When it comes to polar exploration, Fram is one of the most famous names in Norway.
5 min read
The original Fram
It is an issue that faces anyone wanting to explore the polar regions: having the ocean freeze around it can crush a ship. In the late 1800s, Norwegian explorer Fridtjof Nansen realised that if he was to lead an expedition across the Polar Sea he’d need to come up with a design that could withstand such environmental pressures.
He came up with a plan to build a ship with a differently shaped hull – one that, when encased in ice, would be forced upwards rather than down. It would also need to remain stable in its heightened position until the ice floes had carried it to warmer waters.
Nansen took plenty of advice from other seafarers and worked hard to make his plan a reality. He truly believed the Norwegian flag would be the first to fly at the North Pole.
With shipbuilder Colin Archer, he planned and designed the Fram.
The Initial Voyage
On 24 June 1893, Nansen and the Fram departed Norway. After a month it left Norwegian waters then was finally tested on reaching the New Siberian Islands. The Fram froze into the ice. Thankfully Nansen’s planning paid off and the vessel survived, drifting on the Polar Sea, sometimes north but also south, on the currents.
By Christmas they passed the 79th parallel, but Nansen was frustrated by the slow passage, estimating it could take up to seven years to reach the Pole. Six more months, and they finally reached 87º 34’ N, but it became increasingly obvious to the explorer they may never get far enough north to reach his ultimate destination.
Nansen made the decision to leave the Fram in the guardianship of Captain Otto Sverdrup and attempt to reach the North Pole by sledge, with one other man, Hjalmer Johansen, and a company of dogs. The conditions were incredibly harsh. Temperatures often dropped to -40ºC, they struggled on their journey for up to 20 hours at a time, and the dogs misbehaved.
Eventually Nansen and Johansen decided to turn back. They had gone further north than any man before them.
“Should have liked it if we could have got further,” Johansen wrote in his journal. “It is our consolation that we have done what we could and that we have even lifted a little more of the veil which conceals this part of our planet.”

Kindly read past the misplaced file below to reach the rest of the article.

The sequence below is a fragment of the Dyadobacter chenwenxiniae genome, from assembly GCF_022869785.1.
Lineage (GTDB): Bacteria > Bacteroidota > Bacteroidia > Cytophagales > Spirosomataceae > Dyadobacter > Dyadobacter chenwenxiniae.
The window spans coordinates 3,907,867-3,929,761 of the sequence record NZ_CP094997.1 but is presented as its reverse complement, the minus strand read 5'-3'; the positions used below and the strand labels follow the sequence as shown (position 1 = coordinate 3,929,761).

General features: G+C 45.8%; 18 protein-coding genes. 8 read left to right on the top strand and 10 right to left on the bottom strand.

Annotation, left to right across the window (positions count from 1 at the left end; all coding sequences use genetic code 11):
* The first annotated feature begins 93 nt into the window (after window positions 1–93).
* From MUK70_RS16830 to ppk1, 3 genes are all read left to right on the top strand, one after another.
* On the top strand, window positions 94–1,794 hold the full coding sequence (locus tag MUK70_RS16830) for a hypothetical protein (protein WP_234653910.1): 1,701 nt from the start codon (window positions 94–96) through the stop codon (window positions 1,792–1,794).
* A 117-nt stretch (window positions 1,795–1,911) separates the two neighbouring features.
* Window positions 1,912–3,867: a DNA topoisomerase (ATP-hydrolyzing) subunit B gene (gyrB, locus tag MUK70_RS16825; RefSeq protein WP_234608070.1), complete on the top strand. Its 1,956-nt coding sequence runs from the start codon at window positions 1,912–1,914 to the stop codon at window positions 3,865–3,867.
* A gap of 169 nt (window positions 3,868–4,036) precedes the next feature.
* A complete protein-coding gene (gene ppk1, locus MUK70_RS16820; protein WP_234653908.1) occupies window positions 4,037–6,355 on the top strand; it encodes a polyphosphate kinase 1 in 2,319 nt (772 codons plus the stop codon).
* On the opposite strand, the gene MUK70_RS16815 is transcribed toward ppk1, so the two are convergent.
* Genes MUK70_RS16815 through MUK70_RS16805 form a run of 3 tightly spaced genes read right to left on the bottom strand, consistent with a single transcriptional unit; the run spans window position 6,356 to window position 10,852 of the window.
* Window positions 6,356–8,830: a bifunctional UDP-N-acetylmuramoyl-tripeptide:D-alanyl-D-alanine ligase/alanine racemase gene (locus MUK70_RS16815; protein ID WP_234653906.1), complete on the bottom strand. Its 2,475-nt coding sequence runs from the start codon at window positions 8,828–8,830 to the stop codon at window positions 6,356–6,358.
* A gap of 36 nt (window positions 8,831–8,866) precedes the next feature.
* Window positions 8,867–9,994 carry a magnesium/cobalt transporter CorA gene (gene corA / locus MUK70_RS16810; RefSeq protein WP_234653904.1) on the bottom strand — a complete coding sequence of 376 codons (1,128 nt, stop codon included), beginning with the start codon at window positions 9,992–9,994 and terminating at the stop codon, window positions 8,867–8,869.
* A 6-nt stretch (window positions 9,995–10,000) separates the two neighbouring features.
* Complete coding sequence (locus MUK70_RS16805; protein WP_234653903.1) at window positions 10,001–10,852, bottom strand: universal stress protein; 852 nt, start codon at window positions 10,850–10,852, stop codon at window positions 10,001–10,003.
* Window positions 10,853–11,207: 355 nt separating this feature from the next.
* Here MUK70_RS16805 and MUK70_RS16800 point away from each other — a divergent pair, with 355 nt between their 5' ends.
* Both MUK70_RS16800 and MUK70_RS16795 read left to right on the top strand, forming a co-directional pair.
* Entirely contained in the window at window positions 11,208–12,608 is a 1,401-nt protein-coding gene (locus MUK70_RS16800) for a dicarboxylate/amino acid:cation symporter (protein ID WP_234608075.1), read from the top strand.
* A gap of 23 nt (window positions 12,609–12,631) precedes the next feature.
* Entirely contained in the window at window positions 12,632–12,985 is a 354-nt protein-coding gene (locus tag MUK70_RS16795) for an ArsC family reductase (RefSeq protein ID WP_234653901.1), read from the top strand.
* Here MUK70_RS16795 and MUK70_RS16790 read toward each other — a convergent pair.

It took them the best part of a year – they overwintered in a hut and survived polar bear attacks – to get back to Norway. They arrived home in August 1896 and, five days later, the Fram, which had been trapped in ice for almost three years, docked in the harbour.
Nansen became famous around the world, and the Fram would go on two more expeditions: one to the Canadian Arctic and the other to Antarctica with Roald Amundsen, where the ship was anchored at Framheim in the Bay of Whales while the explorers set out on sledges.
The Fram Museum
When the Fram returned to Norway from Antarctica in 1914, she was in a poor condition. Thankfully, many Norwegians believed such a historic vessel should be saved and, in 1925, Otto Sverdrup became chairman of the Fram Committee.
She was completely restored to her former glory and was towed to Trondheim, to be part of an exhibition, then on to Oslo and beyond for people to admire her. Then the Fram was covered in corrugated iron and left.
Sverdrup, who died in 1930, always meant for the ship he loved to be taken ashore and preserved. It took another six years and donations from all over the world, but on 20 May 1936, Fram House was opened by the King of Norway, Haakon VII.
Today visitors to the Fram Museum can visit the Fram and explore her cabins, lounges, cargo hold and engine room. There’s also the chance to see other preserved ships and find out more about the legendary expeditions conducted by Norwegian explorers.
The MS Fram
It should come as no surprise the team at Hurtigruten Expeditions chose to name one of its ships after the most famous explorer vessel of its time. And, just like the original, MS Fram is built for polar exploration.
Built in 2007 and completely refurbished in 2020, MS Fram is our guests’ floating expedition base camp. With 125 comfortable cabins, including a number of suites named after Norwegian polar heroes, this ship is one of our smaller vessels with a passenger capacity of 318 (200 on Antarctic journeys).
There is everything necessary for maximum relaxation on board, including two restaurants and a bar, a gym, sauna, hot tubs, shop and Hurtigruten Expeditions’ signature Science Centre. And, of course, there are spacious decks, including access to the very front of the ship, for observing marine wildlife.